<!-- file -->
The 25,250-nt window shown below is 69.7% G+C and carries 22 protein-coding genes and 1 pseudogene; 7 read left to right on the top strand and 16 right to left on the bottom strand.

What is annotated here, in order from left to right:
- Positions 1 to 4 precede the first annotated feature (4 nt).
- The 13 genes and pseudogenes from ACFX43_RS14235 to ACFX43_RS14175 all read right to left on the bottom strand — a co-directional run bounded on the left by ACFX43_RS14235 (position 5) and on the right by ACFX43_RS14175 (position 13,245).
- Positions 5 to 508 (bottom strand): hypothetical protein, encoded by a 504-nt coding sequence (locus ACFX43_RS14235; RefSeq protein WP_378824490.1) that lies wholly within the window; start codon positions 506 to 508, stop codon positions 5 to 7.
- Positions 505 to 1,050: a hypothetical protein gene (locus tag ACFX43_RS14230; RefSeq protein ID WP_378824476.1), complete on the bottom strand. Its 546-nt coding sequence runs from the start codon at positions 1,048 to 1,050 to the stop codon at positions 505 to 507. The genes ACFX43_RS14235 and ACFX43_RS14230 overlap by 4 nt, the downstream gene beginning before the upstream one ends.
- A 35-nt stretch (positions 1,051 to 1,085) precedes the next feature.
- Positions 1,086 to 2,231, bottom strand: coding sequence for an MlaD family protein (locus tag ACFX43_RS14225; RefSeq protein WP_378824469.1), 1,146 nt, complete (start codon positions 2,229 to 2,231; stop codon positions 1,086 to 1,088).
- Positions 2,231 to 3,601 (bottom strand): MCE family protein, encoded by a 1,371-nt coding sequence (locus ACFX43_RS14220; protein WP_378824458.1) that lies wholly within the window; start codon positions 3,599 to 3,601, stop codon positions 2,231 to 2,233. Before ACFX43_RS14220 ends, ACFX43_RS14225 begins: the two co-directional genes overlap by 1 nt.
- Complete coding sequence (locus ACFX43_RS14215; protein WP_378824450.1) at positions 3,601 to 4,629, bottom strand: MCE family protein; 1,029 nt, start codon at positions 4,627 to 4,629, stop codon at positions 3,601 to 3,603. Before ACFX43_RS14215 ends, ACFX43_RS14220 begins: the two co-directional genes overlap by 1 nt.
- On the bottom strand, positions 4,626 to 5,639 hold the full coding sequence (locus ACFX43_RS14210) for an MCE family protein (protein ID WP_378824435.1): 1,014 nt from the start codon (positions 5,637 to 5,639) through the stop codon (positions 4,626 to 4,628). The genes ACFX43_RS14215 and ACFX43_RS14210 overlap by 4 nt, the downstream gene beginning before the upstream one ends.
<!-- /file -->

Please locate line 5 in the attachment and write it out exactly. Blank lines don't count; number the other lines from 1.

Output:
- Positions 5 to 508 (bottom strand): hypothetical protein, encoded by a 504-nt coding sequence (locus ACFX43_RS14235; RefSeq protein WP_378824490.1) that lies wholly within the window; start codon positions 506 to 508, stop codon positions 5 to 7.